Ust, great post and Deep dive into Data Lakes. We are using somewhat similar RAW, STAGING, PreRelease, Production, Reporting. My question is how to manage environments for DEV, TEST and Production Old Way of release management. Do we have all environments rolled into one ADLS and resource group. Looking for best practices due to testing using V2 VSTS within ADF V2 and managing code changes. We are being asked if we can maintain different ADLS or environments. If we do use your best practice above what is the best practice to manage code changes to pipelines, datasets and connections?

  • jdro

    2/26/2018 4:16:44 PM | Reply

    Hi. Great post! I'm trying to achieve raw data folder structure similar to yours (want folder for each source) from Event Hub As ingest service. And I'm struggling to do that with available components in Azure. I have multiple sources sending to one event hub without partition key. The sources may be plenty. Stream analytics was the obvious one, but has limitation: 90-days token, each folder has to be as output in Asa. That means if I have ten sources already on production, adding next one stop work for all.
    I don't want use partition key due to high availability requirements.
    The second one is functions app on Eventhub and writing to data lake. Im not sure it will be efficient in big scale.
    Next one is the structure your data after ingest - directly in data lake. But how acommplish this efficient and delete old files after splitting them by folders? Do you have any suggestions? How did you  manage this?

    • Simon

      3/1/2018 8:51:54 AM | Reply

      Hey There,

      Our default process when dealing with streaming events is to use stream analytics to fork the stream - one stream going directly to operational reports, the other landing as flat files in the lake over a dynamic file set. You can encode the date & time into the file path so that every day/hour it starts writing to a new file - this nicely fits into the vertical date partitioning we keep within the immutable RAW layer - you can push those completed files through any lake processing paths you want from that point.

      If you've got a mix of sources going into the event hub and you want them to be separate files in the Lake, I admit it would be tricky to do directly, you would need to build those filters into your stream analytics job directly. But you can always land the data as a single file and use Spark/U-SQL to separate the files during batch processing? That said, if you have separate sources that you want to keep separate, why combine them in a single event hub at all?


      • jdro

        3/1/2018 9:38:36 AM | Reply

        Hi! Thanks for reply!

        "That said, if you have separate sources that you want to keep separate, why combine them in a single event hub at all?"

        We want one eventHub as entry point to data logging.
        For responsibility and maintenance.
        Imagine, that you have 10-20 products within company. You are building solution for it, which allow add new sources to data logging as it go. Each product needs own preparation for that, implementation of sdk and so on. It is easy to say, hey, new source, just send events to that entry point. It is easy to maintenance one eventHub rather than 20, and add each time new as go on.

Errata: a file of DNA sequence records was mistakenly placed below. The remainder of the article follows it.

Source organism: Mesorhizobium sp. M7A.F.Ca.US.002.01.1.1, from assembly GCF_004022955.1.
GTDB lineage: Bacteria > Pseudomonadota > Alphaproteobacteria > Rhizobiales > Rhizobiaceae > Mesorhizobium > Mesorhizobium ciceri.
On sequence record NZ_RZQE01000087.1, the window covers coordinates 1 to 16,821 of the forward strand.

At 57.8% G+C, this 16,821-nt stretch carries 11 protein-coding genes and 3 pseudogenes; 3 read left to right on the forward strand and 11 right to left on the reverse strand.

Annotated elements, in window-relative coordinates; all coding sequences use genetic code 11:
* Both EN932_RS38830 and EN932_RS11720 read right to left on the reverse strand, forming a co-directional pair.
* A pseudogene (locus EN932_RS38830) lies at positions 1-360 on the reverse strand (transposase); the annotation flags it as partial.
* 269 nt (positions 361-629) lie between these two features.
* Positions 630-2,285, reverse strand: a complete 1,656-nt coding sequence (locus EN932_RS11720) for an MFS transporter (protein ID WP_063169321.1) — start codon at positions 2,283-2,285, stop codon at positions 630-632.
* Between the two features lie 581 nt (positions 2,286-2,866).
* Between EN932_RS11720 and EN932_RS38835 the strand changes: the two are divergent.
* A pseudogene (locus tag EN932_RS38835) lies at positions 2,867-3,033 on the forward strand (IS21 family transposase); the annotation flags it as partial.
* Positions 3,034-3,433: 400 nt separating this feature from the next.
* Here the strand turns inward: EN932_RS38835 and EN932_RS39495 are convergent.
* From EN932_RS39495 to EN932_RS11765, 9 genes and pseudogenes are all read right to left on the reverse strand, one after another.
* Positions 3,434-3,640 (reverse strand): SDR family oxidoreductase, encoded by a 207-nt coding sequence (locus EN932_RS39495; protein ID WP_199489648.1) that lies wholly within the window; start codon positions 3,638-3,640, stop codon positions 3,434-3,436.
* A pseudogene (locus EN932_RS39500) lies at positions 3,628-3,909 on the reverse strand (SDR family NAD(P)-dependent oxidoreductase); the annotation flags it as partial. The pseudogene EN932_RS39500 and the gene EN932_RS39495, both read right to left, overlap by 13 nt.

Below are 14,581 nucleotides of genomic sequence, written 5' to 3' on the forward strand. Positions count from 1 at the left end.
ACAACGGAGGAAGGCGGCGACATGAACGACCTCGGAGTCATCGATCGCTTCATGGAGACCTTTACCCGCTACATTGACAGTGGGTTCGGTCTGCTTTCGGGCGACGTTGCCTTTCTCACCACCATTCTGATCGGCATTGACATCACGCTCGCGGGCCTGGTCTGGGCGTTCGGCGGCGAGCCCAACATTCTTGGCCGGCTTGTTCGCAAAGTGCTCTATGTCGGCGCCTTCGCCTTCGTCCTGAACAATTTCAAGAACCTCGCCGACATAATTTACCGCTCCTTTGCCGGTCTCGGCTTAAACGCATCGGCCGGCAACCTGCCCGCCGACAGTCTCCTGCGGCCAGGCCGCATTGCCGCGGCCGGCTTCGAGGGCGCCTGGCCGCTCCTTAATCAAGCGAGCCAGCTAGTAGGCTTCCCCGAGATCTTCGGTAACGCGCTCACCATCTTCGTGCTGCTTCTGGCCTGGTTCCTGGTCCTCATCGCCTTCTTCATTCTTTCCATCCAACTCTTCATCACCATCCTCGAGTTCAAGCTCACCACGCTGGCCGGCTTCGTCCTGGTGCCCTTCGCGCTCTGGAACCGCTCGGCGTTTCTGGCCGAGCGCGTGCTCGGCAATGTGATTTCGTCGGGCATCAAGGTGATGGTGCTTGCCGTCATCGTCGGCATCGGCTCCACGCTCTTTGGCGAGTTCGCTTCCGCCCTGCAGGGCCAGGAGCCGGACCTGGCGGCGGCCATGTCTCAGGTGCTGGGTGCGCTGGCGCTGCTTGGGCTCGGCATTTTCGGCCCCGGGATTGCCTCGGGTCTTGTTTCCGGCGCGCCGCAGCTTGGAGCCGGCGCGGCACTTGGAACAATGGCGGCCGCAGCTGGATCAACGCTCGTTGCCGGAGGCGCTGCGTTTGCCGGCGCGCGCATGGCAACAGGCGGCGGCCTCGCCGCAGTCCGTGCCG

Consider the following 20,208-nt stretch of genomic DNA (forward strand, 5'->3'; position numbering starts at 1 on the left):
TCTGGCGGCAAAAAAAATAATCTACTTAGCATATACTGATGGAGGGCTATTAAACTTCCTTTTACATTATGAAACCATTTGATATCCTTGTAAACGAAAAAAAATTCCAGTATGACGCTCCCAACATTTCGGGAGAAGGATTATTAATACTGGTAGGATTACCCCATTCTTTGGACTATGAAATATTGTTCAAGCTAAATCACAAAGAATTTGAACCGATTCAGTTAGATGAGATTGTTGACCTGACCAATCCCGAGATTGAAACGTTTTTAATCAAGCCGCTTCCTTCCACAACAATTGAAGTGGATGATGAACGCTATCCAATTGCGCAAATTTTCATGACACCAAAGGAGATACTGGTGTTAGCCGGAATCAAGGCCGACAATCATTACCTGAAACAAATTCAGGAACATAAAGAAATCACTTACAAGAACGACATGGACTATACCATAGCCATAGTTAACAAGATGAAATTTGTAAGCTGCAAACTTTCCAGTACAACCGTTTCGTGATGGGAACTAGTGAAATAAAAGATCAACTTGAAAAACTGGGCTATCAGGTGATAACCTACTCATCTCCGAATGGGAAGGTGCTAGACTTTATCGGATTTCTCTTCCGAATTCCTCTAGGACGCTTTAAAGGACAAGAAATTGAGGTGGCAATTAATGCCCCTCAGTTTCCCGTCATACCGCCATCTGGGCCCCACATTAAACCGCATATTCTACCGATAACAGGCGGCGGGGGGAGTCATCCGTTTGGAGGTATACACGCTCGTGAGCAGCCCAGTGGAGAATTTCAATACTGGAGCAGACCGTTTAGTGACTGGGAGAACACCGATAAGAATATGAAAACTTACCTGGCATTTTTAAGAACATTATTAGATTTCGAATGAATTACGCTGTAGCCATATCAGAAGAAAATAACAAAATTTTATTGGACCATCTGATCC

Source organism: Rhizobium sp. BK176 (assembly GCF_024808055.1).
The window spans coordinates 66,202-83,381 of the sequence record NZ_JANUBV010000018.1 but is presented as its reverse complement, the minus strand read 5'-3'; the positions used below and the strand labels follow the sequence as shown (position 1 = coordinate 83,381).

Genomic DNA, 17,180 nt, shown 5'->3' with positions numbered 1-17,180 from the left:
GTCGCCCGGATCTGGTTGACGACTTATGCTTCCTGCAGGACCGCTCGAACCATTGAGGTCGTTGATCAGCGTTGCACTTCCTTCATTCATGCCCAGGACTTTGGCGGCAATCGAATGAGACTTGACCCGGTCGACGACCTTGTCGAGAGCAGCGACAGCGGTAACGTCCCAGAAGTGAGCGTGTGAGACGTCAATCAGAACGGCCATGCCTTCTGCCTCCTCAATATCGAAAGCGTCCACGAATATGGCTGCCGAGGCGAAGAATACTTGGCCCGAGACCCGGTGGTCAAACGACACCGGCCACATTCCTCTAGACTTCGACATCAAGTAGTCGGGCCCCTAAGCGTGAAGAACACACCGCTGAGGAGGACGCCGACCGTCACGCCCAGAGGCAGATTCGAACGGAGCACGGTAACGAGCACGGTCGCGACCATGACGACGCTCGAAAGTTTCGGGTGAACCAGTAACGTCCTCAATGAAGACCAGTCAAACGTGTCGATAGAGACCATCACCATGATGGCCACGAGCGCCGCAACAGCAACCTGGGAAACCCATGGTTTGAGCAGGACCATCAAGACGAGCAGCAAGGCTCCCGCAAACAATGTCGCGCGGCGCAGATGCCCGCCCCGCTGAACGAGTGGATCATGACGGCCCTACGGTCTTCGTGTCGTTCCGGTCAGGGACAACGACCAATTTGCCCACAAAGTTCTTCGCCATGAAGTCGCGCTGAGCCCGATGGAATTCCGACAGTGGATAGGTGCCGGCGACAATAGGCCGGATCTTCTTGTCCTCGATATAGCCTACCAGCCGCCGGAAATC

Second question which i have - how do you deal with renew token to DataLake in stream analytics on production? For us, it is real deal broker, where you cannot automate the process and needs renew token each time when deploy, or 90 days pass, or password of authority changed.
        Also, Stream Analytics as stream orchestrator is bad, because adding input, output or editing query needs to stop it. Imagine you have 20 products/sources on production which already log data - you have to add another one. That means you have to stop work for all of them for a while.

        We are looking for transparent, easy to maintain solution, which allow to log data for many sources, add new one without stopping flow, and aggregate them nicely per source on Data Lake for future purpose.

        Overall, we came up with two ideas - one, which you mentioned - do the splitting after data land on Data Lake, second - using Functions App as consumer of EventHub and do splitting there based on headers/payload of the message.

        First one seems great, but there is another problem - to do separation on Data Lake to Data Lake with Data Lake Analytics, both have to be in the same subscription. And there is a problem - Data Lake as global storage for company is within other team responsibility, to admin and maintain it, and data logging to it is another. To bypass this, we have to use something like Blob Storage to Data Lake solution.
        The second one seems great also, but we dont know if that will be efficient and scale well.
        Of course the Main Question is - which will be cheaper and better overall.

        We still investigate this.

        Did you see any other possibilities to do that?